Is it time to replace my CNC machine?

  • Posted By:ToolClinic Admin
  • Posted On:23-Jun-2020
blog title image  CNC Machines, like everything else in life, begin to wear down as they age. Whether your issues are performance or maintenance related, an aging piece of equipment can leave you wondering whether or not it is time to replace your CNC machine. On the surface, it may seem like a simple decision, but there are many facets that can have lasting impacts on your business’ profitability. While the simple dollars and cents will weigh heavily in your decision making process, it is also important to consider several key alternatives before pulling the trigger on a machine replacement.

Here are some signs that it’s time to replace your CNC machine.

A Dip in Production
One indicator that it may be time to replace your machine is that it takes longer to produce parts than it did in the past. A wide range of wear and tear could force you to break down for maintenance or adjust your speeds and feeds to yield acceptable parts (leaking fluid, timing circuits, busted belts, etc.) and these malfunctions can significantly hinder your rate of production. For machines that are running ‘round the clock’, it won’t take long to notice these delays eating into your shop’s bottom line.

Often times, these issues aren’t readily apparent.. Delays can occur by the second, (as opposed to hours of down time), but when these instances are combined, we begin to see a bigger picture. This is why it is important for diligent operators to track production times and delays, so they can begin to notice trends as soon as possible.

Replacement parts are harder to find
When it comes to machine maintenance, the million-dollar question is always “should I repair the machine or replace it?” A good signal that it’s time to replace your machine is that replacement parts are harder and harder to find. With skilled operators and a routine maintenance schedule, some CNC machines will outlive their maker. This is great when it comes to machine longevity, but not so much when the primary source of replacement part ceases to exist.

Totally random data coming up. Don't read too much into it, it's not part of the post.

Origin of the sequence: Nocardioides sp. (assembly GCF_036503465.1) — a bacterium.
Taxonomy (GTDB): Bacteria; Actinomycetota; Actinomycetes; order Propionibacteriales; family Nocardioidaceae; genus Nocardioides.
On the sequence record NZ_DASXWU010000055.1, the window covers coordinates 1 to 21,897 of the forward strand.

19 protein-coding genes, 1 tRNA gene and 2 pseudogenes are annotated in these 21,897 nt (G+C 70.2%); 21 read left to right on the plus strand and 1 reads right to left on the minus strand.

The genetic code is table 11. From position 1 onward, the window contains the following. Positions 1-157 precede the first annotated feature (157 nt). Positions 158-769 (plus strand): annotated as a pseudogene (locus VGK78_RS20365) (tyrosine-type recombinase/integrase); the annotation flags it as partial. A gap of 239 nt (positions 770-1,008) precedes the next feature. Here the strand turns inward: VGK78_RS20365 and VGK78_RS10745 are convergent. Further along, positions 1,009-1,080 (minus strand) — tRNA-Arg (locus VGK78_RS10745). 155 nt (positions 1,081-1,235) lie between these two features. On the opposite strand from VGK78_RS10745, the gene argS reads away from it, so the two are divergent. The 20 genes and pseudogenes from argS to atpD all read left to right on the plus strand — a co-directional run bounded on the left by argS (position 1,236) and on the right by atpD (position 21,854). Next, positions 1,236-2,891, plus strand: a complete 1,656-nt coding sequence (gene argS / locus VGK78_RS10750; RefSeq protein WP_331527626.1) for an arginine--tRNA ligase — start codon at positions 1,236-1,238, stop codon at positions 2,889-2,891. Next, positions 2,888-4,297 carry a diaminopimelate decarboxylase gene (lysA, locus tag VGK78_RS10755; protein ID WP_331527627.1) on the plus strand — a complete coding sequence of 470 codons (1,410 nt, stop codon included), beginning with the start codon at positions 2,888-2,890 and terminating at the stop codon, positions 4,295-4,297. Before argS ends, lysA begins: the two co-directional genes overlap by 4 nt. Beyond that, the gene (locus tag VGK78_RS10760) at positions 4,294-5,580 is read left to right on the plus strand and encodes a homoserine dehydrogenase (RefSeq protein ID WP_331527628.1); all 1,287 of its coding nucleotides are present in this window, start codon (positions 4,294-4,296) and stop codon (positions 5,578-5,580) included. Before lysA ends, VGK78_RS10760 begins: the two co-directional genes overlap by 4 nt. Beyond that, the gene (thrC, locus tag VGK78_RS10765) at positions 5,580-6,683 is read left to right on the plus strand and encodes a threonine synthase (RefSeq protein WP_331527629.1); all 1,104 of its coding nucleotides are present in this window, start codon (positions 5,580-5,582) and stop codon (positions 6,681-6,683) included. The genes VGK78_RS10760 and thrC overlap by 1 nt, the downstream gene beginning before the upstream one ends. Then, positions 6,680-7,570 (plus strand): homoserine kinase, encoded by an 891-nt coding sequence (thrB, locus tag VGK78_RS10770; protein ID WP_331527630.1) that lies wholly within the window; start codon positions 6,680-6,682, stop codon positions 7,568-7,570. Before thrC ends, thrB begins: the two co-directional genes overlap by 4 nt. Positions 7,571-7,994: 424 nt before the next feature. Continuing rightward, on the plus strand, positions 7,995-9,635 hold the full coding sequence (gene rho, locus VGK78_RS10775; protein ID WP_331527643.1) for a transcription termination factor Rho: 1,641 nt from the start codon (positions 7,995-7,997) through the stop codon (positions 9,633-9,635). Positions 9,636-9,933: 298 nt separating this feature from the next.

Secondary part providers are always an option, but as replacements stop being produced, it will become harder (and more expensive) to get your machine the components it needs to function at a high level. Taking time to search for new parts while your machine sits idle is another source of lost revenue. If you’re already struggling to find replacement parts, it may be time to replace your machine.

Poor Maintenance
There is generally a clear correlation between the life of a CNC machine, and the routine/preventative maintenance it receives. Has your machine been maintained regularly? Do you have detailed maintenance logs and perform routine audits? If you have a used machine and don’t know the entire maintenance history, consider the frequency that the machine needs repairs. Without a proper log, on-going maintenance issues can go unnoticed.

The Cost of Repairs
Time to do some math. Replacement parts get spendy. Service technicians even more so. Depending on the rate at which your machine needs repairs, when factoring in parts, labor, down time, etc. you can quickly get to a point where it no longer make sense to stick with a piece of aging equipment. Before long, you could be spending more than it costs to purchase a new machine, just to keep your used CNC limping along. 

This, of course, depends on what sort of machines you’re looking to acquire. While technology is becoming more affordable, new CNCs can vary widely in price. Some will cost hundreds of thousands of dollars or more. It may not make sense in every scenario to purchase a brand new replacement, but there are “new used” or factory refurbished options that would be significant improvements on an old piece of machinery. This is why it is so important to understand the true costs of your used machines, and how those relate to other options on the market.

Safety First!
Finally, and perhaps one of the most important factors, is whether the machine is still safe to run. It’s easy to get caught up in doing the math and finding the most cost-effective solution to keep your business running, but the safety of your employees should always come first. If there’s a reason to believe the machine isn’t safe to operate, or could malfunction during production, it is time to replace your equipment.

As you can see, there are many factors in play. There is rarely a definitive moment when you’ll know it is time to part ways with an aging CNC machine, and the question or “repair or replace” will likely be ongoing. But taking into account the variables discussed in the article will help you better understand the true cost of operation, and will better prepare you when it comes time to make this decision for your business.

About Author

“Bryan Rosenberger, a lifelong Oregonian, helps run R&R Manufacturing, a family-owned machine shop that specializes in waterjet cutting and CNC machining. Outside of manufacturing, Bryan enjoys hiking in the Pacific Northwest and spending time with his wife and two young daughters.”